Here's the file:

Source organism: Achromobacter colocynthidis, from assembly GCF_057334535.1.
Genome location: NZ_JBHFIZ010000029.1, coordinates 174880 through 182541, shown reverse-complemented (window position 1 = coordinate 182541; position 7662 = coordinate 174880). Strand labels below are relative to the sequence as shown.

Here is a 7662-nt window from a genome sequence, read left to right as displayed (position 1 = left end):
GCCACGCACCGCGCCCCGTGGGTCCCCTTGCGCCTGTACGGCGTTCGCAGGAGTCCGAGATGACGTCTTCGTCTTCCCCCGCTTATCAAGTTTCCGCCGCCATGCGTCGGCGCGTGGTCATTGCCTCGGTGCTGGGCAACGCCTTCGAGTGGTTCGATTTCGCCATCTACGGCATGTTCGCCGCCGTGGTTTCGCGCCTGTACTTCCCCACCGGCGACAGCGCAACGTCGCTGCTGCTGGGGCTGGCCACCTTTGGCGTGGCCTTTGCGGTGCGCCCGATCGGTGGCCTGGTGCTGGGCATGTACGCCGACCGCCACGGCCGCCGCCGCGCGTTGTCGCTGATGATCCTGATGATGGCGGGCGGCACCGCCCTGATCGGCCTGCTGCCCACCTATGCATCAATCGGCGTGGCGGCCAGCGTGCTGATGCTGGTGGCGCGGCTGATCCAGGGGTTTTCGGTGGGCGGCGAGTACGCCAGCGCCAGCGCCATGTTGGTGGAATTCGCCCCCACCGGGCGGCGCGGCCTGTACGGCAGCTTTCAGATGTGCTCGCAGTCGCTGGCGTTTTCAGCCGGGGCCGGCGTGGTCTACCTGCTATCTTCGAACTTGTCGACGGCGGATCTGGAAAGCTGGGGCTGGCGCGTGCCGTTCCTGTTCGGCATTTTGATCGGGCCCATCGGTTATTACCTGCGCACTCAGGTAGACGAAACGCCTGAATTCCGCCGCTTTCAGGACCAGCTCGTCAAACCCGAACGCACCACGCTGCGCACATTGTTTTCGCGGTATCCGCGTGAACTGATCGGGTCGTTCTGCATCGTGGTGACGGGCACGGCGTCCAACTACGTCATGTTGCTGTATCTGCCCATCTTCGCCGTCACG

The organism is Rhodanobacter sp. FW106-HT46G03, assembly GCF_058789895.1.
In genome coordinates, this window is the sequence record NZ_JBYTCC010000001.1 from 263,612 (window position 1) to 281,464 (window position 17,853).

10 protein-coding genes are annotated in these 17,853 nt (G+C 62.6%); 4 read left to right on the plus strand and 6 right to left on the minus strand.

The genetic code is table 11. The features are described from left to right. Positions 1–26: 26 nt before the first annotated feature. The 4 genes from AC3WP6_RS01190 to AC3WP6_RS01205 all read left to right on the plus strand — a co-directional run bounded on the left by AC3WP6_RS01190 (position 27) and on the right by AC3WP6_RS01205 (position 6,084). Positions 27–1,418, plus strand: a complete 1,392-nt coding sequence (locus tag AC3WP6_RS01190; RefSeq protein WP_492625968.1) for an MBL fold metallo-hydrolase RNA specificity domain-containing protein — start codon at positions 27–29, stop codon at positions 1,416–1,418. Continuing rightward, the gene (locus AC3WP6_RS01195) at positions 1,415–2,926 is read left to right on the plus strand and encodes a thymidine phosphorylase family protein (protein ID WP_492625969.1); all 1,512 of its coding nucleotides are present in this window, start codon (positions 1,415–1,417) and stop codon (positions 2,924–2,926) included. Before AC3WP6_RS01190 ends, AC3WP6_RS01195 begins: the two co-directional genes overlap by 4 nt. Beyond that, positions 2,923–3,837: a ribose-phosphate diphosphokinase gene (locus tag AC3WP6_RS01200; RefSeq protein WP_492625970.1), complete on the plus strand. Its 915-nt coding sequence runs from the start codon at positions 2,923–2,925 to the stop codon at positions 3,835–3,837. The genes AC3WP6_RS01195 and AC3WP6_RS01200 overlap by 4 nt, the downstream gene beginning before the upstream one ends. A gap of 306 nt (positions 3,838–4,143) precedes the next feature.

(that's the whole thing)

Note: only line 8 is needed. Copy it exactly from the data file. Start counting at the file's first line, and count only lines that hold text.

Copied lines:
The genetic code is table 11. The features are described from left to right. Positions 1–26: 26 nt before the first annotated feature. The 4 genes from AC3WP6_RS01190 to AC3WP6_RS01205 all read left to right on the plus strand — a co-directional run bounded on the left by AC3WP6_RS01190 (position 27) and on the right by AC3WP6_RS01205 (position 6,084). Positions 27–1,418, plus strand: a complete 1,392-nt coding sequence (locus tag AC3WP6_RS01190; RefSeq protein WP_492625968.1) for an MBL fold metallo-hydrolase RNA specificity domain-containing protein — start codon at positions 27–29, stop codon at positions 1,416–1,418. Continuing rightward, the gene (locus AC3WP6_RS01195) at positions 1,415–2,926 is read left to right on the plus strand and encodes a thymidine phosphorylase family protein (protein ID WP_492625969.1); all 1,512 of its coding nucleotides are present in this window, start codon (positions 1,415–1,417) and stop codon (positions 2,924–2,926) included. Before AC3WP6_RS01190 ends, AC3WP6_RS01195 begins: the two co-directional genes overlap by 4 nt. Beyond that, positions 2,923–3,837: a ribose-phosphate diphosphokinase gene (locus tag AC3WP6_RS01200; RefSeq protein WP_492625970.1), complete on the plus strand. Its 915-nt coding sequence runs from the start codon at positions 2,923–2,925 to the stop codon at positions 3,835–3,837. The genes AC3WP6_RS01195 and AC3WP6_RS01200 overlap by 4 nt, the downstream gene beginning before the upstream one ends. A gap of 306 nt (positions 3,838–4,143) precedes the next feature.